He doesn't want Americans to notice that the Republican platform is the most extreme we've ever seen -- opposing stem cell research, denying a woman's right to choose no matter what the circumstance, and continuing to spend $10 billion a month in Iraq.
**Satisfy the need**
With so much at stake, we can't allow another election to be determined by petty and divisive political tactics.
Make a donation of $5 or more to fight back against an unprecedented week of negativity from John McCain.
** Visualization **
The McCain campaign is trying to distract voters from the real issues -- so we're going to focus on what they're trying to hide.
They've come out against the life-saving possibilities of stem cell research.
They don't even mention protecting equal pay for equal work.
They support huge tax cuts for the wealthiest 2% of Americans.
They've almost completely ignored the $10 billion we're spending every month in Iraq.
And they make zero exceptions for a woman's right to choose -- even in cases of rape, incest, or to protect the life of the mother.
If that all sounds like more of the same, that's because it is. John McCain is offering a third term of the disastrous Bush agenda, so it's no wonder his campaign would choose to focus on attacks instead of issues.
** Call to Action **
Please make your donation of $5 or more today:
I know we've asked a lot from supporters like you recently, and many of you contributed just last week.
But the stakes are high, and there are less than 9 weeks before Election Day. It's going to require unprecedented resources to defeat John McCain and bring about the change America so desperately needs.
Thank you for all you do,
Feel free to experiment..
Keep in mind that this is a logical ordering of your ideas and different groups may have different variations. Repeating a link twice in an email is likely to increase the click through for those reading some of your email as well as those reading all of your email. In fact, on many fundraising emails, a third link with a simple (donate) button can be found at the bottom of the email to once again reinforce it.
It is usually better to try and keep your first few lines short, so that people can see the first call to action link without much reading. Very few people actually read entire emails or web pages unless you really hook them in. If your still reading this, I know I've already done my job!
Remember, you can hold back information and encourage people to follow a link to get more information. Once someone follows a link or takes a simple action, they become a much more valuable engaged supporter. (Google makes its money from people who click on advertisements, rather than just those who see them.)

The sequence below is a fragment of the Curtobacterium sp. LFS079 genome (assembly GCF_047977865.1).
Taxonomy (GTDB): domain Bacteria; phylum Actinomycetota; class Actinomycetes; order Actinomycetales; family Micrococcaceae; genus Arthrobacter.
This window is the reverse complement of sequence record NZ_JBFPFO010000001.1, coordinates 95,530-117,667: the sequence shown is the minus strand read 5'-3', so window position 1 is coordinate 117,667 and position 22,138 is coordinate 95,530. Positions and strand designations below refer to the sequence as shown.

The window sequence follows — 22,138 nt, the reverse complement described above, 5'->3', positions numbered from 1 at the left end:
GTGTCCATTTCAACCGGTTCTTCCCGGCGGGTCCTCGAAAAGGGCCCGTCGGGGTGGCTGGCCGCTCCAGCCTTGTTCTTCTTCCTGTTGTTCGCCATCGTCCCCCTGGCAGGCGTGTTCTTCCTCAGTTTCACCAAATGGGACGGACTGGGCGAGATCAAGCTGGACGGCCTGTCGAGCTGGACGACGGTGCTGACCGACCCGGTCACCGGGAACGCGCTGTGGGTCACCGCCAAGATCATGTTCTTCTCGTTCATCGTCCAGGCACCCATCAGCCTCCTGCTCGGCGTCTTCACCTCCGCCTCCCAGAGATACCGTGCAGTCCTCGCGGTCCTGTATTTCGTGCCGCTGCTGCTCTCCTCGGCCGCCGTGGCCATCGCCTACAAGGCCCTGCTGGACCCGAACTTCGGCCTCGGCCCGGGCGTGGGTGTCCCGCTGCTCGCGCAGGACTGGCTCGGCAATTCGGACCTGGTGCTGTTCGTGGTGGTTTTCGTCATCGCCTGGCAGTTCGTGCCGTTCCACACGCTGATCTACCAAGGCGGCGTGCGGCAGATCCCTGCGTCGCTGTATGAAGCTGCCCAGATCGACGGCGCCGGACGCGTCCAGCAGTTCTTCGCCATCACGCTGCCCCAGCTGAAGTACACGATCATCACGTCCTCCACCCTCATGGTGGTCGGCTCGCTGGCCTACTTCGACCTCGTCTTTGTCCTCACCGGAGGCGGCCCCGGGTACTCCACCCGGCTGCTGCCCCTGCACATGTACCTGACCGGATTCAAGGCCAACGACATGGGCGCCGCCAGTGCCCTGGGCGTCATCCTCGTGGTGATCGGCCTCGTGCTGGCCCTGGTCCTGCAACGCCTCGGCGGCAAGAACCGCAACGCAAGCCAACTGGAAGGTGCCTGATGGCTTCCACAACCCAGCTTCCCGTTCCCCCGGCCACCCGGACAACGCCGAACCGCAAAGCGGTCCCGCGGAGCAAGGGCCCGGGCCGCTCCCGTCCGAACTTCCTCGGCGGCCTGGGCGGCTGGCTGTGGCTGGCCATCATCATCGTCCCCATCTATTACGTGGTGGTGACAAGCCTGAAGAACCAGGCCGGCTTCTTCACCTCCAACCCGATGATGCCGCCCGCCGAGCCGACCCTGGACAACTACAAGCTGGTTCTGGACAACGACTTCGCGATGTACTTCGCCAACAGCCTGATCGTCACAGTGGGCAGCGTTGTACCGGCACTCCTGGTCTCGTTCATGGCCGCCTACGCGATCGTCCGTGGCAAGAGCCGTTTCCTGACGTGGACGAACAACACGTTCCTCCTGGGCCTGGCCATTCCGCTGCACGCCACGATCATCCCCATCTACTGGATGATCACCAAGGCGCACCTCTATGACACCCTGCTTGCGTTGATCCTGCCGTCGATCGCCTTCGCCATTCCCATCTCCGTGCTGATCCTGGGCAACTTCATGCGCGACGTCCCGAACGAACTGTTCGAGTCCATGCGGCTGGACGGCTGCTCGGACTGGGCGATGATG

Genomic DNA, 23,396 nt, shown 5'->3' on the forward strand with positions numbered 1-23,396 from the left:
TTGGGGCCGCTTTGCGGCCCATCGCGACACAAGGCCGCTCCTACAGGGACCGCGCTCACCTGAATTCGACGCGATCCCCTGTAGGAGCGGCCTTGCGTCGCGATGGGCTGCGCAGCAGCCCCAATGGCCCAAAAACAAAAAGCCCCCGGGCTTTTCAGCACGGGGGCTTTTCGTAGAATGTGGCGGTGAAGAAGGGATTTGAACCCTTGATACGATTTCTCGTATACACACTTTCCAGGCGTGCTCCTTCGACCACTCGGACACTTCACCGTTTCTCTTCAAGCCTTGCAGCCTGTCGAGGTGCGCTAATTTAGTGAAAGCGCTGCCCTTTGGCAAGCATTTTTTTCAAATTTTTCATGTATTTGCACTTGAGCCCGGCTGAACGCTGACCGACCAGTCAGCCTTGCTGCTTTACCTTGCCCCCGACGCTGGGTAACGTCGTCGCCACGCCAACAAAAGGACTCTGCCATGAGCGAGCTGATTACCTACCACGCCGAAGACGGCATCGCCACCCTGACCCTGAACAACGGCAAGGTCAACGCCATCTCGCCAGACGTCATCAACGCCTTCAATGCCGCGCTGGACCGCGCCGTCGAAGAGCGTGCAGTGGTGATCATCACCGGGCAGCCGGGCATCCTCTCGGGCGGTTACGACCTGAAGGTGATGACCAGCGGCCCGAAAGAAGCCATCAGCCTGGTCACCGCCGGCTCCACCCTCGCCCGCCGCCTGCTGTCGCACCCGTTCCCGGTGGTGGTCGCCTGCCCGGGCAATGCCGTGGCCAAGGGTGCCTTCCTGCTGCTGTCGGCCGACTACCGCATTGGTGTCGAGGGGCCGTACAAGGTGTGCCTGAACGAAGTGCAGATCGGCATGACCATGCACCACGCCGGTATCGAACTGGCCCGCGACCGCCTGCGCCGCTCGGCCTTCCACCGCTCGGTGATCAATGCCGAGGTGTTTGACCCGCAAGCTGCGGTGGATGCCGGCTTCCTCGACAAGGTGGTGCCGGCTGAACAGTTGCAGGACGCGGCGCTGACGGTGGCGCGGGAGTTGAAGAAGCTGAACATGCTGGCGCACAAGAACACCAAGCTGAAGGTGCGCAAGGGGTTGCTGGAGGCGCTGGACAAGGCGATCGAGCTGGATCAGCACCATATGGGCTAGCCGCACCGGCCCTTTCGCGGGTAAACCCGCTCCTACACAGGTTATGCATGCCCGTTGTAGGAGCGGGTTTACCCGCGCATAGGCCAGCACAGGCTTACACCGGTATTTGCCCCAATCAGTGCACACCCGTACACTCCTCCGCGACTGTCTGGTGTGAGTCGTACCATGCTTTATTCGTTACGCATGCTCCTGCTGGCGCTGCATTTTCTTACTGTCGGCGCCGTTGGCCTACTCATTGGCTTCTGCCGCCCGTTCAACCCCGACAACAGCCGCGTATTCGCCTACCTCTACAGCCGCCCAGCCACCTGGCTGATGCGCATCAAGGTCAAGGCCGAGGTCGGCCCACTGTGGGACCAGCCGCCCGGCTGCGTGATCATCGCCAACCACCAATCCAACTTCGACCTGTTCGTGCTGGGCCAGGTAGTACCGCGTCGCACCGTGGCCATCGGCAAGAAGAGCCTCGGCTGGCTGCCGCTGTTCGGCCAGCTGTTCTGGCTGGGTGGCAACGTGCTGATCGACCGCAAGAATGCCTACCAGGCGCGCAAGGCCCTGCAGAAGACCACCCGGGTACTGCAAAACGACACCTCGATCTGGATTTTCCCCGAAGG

TRACK YOUR COMMUNICATIONS
Pretty much any online newsletter program (CiviCRM, Campaigner, Constant Contact, Campaign Monitor) will give organization the ability to monitor the success of your email letter. They will give often give you results such as how many people opened your email or who clicked through. The statistics regarding who opened your email are not always accurate as many email clients limit the ability to track whether an email is opened.
However, the most important item to track is who actually clicks on any of your links. These are the supporters whose attention you have got and who care enough to read more than two lines of your email. The more supporters who click through on your links, the more effective your communication is.
There are additional methods to effectively communicate. Where you have your supporters names, use them at the start of the email so it seems more personalized.
Some groups even track their supporters interests, so they can ensure their emails are extra relevant.
If you are organizing rallies and have your contacts address, many mass email programs have the ability to use additional information about your contacts such as their city which can be automatically referenced in the email to encourage them to have a local event.
Lastly, always remember that this is a persuasive email from you to your supporter. While it may be a mass email, you should always write your email as though you were writing to a single person.
Include words such as "You can help" or "Thanks for your support in the past". The more personal an email feels, the more likely you are to solicit a response.
In activism, politics, or any area of persuasion, it is always the one to one connection that will put you over the edge. Know your audience and address them.